The Chinese activities in Ladakh have to be seen in conjunction with its strategic interest in Giligit – Baltistan. The flagship project of China’s One Belt One Road (OBOR) initiative, China Pakistan Economic Corridor (CPEC) from Xinjiang to Gwadar port passes through Gilgit. Without Gilgit there will be no CPEC. It is a 66 billion USD project. Success of CPEC will decide the success of the One Belt One Road (OBOR) initiative which seeks to combine the two famous theories given out by Alfred Mahan and Mackinder of geopolitics in its quest to become a super power. Mackinder had floated the Heartland Theory in which he had said that the country which controlled Eastern Europe would control Eurasia, the Heartland and subsequently it would control the World. On the other hand   Mahan had said the country which controls the seas will rule the world. In one stroke Xi Jinping has combined the two theories by floating the grand OBOR project involving 4.4 bn people and 60 countries at an estimated cost between $4 trillion to $ 8 trillion.   See Map 2 below. Surprisingly China has shown Aksai Chin and J&K as part of India which it later removed from the site. Another opportunity which we failed to grasp.  Besides CPEC, GB also has the Karakoram highway which has become part of the architecture of CPEC. The success of CPEC and by corollary OBOR depends upon the success of Gwadar port, which is to serve as the gateway for China into the Arabian Sea and then on to Persian Gulf and IOR bypassing the Malacca strait as an alternative. This grand strategic plan would never have been feasible if GB was held with us.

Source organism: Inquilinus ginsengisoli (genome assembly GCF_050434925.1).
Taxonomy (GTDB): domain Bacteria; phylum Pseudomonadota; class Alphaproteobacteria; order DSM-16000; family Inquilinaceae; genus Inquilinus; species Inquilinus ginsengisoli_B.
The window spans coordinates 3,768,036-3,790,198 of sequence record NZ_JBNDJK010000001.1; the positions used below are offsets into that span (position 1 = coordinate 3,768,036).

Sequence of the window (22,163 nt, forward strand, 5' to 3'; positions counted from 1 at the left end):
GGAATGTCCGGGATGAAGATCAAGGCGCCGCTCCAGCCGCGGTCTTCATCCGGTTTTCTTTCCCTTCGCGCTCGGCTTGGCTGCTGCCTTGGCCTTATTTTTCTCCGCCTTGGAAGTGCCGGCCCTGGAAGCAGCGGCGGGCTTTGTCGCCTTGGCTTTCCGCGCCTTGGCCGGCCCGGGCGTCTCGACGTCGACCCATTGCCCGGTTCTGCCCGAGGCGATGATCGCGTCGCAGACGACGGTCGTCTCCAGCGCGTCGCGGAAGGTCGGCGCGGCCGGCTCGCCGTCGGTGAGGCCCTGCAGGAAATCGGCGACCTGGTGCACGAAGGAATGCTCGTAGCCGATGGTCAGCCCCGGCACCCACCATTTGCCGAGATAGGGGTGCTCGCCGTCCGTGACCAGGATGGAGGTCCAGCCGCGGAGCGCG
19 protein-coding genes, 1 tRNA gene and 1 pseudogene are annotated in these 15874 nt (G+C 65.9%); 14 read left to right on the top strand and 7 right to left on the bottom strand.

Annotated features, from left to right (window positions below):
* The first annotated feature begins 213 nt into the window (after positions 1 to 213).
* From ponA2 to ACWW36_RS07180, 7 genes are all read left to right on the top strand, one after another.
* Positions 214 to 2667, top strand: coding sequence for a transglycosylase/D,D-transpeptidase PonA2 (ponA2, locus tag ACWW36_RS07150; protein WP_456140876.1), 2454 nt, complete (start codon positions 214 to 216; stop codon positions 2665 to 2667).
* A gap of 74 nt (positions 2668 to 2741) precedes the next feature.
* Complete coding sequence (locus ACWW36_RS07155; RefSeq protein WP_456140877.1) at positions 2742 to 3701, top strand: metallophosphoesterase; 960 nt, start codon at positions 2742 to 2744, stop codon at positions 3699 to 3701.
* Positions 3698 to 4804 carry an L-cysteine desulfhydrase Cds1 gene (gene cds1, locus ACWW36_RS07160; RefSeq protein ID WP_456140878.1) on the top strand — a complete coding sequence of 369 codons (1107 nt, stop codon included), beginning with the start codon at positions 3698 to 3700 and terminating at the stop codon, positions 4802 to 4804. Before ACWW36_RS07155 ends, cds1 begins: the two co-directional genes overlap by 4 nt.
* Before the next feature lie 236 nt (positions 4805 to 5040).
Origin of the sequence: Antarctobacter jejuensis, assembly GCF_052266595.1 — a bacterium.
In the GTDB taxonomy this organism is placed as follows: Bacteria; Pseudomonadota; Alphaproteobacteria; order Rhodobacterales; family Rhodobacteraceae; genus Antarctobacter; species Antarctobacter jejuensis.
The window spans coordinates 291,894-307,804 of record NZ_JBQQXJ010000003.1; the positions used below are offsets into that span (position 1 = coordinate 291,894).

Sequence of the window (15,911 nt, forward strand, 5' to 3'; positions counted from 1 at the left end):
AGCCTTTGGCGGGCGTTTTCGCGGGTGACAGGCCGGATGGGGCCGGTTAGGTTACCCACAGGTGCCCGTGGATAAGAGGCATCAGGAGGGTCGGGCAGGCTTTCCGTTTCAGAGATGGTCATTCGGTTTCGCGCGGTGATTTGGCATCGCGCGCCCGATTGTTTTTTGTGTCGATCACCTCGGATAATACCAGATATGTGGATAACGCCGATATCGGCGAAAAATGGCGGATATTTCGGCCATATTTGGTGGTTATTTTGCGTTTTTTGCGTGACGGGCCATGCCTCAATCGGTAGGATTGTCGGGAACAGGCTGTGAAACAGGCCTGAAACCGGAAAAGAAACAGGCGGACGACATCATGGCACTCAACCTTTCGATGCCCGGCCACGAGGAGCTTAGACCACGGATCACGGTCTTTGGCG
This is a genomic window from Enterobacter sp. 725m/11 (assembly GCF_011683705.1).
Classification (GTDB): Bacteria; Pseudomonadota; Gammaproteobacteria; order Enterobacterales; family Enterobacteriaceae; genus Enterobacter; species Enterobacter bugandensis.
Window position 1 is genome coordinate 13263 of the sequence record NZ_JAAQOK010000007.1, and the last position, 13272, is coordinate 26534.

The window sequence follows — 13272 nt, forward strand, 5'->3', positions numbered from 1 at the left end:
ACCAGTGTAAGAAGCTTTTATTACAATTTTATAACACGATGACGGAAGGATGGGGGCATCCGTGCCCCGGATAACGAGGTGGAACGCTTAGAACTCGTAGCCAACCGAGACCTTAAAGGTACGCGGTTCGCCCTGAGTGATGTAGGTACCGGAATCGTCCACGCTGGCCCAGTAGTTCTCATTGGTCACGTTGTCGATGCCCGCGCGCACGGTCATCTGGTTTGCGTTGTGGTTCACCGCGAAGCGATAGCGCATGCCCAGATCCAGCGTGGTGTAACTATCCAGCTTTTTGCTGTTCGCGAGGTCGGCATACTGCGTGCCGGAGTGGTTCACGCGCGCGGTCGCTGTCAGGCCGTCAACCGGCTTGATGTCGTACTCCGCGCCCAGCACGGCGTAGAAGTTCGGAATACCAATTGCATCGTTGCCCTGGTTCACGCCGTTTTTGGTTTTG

Map  2 : Surprisingly it shows Aksai Chin and J&K including GB as part of India
Map 3 ; Showing the Karakorm Pass, Daulat Beg Oldie (DBO), Chip Chap Plains, and Galwan. Area of Pagang so is further south

There appears to be strategic linkage of current face off with GB. China probably is aiming to get control of areas south of Karakoram pass and thus secure the Baltistan area and its military and economic activities from south. Further it will provide him a direct approach to the Siachen Glacier. Stobodan, former Ambassador and China expert says, “Once China gets control of the southern side of the Karakoram pass, it can easily approach Siachen Glacier from the Depsang corridor and meet at Tashkurgan junction from where the CPEC crosses into Gilgit-Baltistan.” See Map 3 below. This would be disastrous for India. Hopefully given the recent military and diplomatic level talks that are going on between India and China such an eventuality will be averted. But it is time now that we look to negate the strategic designs of China through some innovative and out of the box moves. More on that in my next week’s article. Meanwhile I request the readers to ponder over a possible solution to the problem. (To be continued….)

3 thoughts on “Gilgit – Baltistan : Golden Opportunity Lost